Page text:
Report: Next-generation iPhone specs confirmed? | iLounge News


Report: Next-generation iPhone specs confirmed?

Suggesting that he has direct knowledge of the features of Apple’s next-generation iPhone, Daring Fireball’s John Gruber claims that recent rumors “are indeed accurate” that the new iPhone will include a magnetometer and improved camera with autofocus capabilities, a higher-resolution image sensor and video recording features. While the device’s video feature will not be spectacular, he suggests, it will be convenient, easy to use, and “one of the major features Apple plans to tout regarding the new model.” He also says that he “believe[s]” reports that the device will sport a 600MHz processor, 1.5 times faster than the prior iPhone models, and expects a doubling of both the device’s storage capacity and RAM for the same $199 and $299 prices as prior models, collectively making the new iPhones faster at loading and switching between apps. Additionally, Gruber notes that the new iPhone’s shell will be so similar to its predecessor’s that earlier cases will remain compatible, with only “subtle” changes.

Apple is expected to announce a new iPhone model at this year’s Worldwide Developer Conference (WWDC) on June 8, 2009.

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We’re obviously coming up on something big, with this report and what Engadget mentioned earlier this week. I guess it’s as good a time as any to offer my speculation on what we can expect from the third iteration of the iPhone.

The storage bump is a given. The first-gen iPhone was eventually increased to 16 GB after a few months, so when you think about it, we have been rocking along at that maximum capacity for about a year-and-a-half. I don’t think there’s any doubt that a 32 GB model is on the way.

The camera improvements are a given. I also think the decision to maintain the existing dimensions of the iPhone is probably a certainty, too, because frankly these accessory developers have probably lobbied Apple heavily to this effect. Each slight physical change means that the proverbial die has to be recast, so honestly, I think the next iPhone is going to look remarkably similar (although I do think the purported matte rear finish is a must, what with all the scratching and fingerprinting that the 3G inevitably encourages).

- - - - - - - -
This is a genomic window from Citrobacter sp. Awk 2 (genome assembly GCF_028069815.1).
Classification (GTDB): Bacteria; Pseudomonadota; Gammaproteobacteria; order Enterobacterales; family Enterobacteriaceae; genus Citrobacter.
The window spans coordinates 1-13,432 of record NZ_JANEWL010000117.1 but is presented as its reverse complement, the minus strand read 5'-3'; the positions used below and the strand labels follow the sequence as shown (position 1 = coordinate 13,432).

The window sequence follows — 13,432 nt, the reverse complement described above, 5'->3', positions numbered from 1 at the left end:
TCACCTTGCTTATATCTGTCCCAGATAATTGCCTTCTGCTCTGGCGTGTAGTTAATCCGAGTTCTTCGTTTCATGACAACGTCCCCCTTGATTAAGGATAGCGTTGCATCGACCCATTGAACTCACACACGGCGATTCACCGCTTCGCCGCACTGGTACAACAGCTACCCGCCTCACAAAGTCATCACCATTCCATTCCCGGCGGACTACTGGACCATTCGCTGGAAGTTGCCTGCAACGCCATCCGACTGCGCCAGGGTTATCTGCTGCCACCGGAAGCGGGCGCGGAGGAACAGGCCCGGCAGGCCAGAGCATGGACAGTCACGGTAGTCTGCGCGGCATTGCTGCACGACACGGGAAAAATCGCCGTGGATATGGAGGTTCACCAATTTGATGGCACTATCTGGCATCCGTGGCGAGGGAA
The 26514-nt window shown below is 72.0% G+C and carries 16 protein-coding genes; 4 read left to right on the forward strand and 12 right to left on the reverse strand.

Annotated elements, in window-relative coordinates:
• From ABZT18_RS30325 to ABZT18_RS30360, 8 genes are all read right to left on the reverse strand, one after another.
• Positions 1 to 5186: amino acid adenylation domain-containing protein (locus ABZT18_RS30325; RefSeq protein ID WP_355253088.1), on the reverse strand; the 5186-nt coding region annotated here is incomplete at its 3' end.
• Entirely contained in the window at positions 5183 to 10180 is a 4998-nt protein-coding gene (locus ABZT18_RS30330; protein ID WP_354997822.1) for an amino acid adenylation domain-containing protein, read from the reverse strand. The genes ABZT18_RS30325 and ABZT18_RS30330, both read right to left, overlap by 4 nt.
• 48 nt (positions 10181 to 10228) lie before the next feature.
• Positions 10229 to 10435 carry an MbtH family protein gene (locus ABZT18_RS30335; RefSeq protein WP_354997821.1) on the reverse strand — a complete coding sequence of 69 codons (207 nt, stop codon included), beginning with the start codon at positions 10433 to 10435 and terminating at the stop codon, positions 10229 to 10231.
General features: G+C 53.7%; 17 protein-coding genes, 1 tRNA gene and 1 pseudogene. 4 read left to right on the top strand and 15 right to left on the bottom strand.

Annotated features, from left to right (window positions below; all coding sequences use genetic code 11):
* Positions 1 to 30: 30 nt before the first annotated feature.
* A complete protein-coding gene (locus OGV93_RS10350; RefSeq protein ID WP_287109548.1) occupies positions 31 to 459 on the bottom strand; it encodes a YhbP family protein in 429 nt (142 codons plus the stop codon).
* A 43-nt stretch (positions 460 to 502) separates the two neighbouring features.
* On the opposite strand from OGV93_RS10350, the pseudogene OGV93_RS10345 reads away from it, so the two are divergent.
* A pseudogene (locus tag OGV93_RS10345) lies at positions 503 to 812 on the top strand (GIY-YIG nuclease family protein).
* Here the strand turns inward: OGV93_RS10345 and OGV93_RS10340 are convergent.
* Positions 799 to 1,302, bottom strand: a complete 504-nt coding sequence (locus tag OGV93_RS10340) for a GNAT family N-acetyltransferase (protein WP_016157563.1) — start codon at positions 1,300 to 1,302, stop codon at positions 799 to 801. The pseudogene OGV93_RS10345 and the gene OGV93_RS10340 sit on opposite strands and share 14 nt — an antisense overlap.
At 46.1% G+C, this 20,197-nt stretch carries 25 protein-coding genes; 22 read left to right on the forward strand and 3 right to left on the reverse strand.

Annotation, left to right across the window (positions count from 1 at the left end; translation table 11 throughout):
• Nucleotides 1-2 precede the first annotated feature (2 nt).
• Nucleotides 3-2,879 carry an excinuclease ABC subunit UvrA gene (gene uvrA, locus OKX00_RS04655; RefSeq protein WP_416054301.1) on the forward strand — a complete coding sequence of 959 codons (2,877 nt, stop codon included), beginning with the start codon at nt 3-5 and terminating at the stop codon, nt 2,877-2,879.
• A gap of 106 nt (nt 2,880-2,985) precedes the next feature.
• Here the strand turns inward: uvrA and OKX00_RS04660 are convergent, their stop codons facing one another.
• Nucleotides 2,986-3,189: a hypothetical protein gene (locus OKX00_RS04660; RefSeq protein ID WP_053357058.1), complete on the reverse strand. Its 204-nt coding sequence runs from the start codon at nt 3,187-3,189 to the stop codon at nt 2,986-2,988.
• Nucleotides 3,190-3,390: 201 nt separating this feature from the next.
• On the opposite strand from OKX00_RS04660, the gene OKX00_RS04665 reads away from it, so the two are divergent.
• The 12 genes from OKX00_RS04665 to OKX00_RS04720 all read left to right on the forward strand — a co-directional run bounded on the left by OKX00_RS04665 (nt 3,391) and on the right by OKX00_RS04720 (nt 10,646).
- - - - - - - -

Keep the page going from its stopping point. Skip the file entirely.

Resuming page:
The rumor about the OLED screen seems dubious. That technology is impressive but I would think still too expensive to be cost-effective. Maybe this is something that makes it into the next generation, but I really just can’t envision it here.

Won’t be surprised if the chrome bezel disappears, due again to its propensity for scratches and, for some users of the 3G, the “light-leaking” defect on the edges of some screens. A glowing Apple logo on the reverse is one of those cool touches that you just know Apple has explored and probably envisioned with the third-generation device, so I expect that cosmetic addition in concert with the subtraction of the bezel.

I anticipate another significant improvement in the on-board speaker and, for that matter, I feel like the fidelity of the microphone will be substantially better. The iPhone still doesn’t function well as a speakerphone so I think these are priority physical changes that we’ll absolutely see when the next device releases this summer.

Internally, the boost in processing power is a must and I fully concur with Gruber’s “wager” on this point. With apps being so prevalent now and with most users having at least three or four pages of Home screen materiel to flip through, this seems to be a no-brainer. I think we’ll see an iPhone that starts up faster and switches from app to app more seamlessly. The OS upgrade will facilitate some of this as well, of course, but added speed and RAM will work hand in hand with a streamlined OS.

Battery life will be the wild card. The original iPhone’s battery life was average, at least for me, and the 3G’s charge cycle would range from deplorable to mildly disappointing. I am hopeful that Apple has this issue at the forefront, and so I would speculate that we’ll see small but nonetheless significant improvements in this regard. I still do not anticipate that Apple will ever offer a user-replaceable power source.

Lastly, I suppose if I had to tack on my own personal wager to the list complied by Mr. Gruber, I’d put a lot of coin on the third-generation iPhone ditching that trademark Apple white for the pack-ins. I see the wall charger, USB cable, and headphones all taking on the color of the device itself—to me, the marketability of the white has peaked and users want to see the carpet matching the curtains, to borrow a someone crude but totally applicable phrase.

Posted by Flippy Hambone in Toronto on May 22, 2009 at 4:02 PM (CDT)

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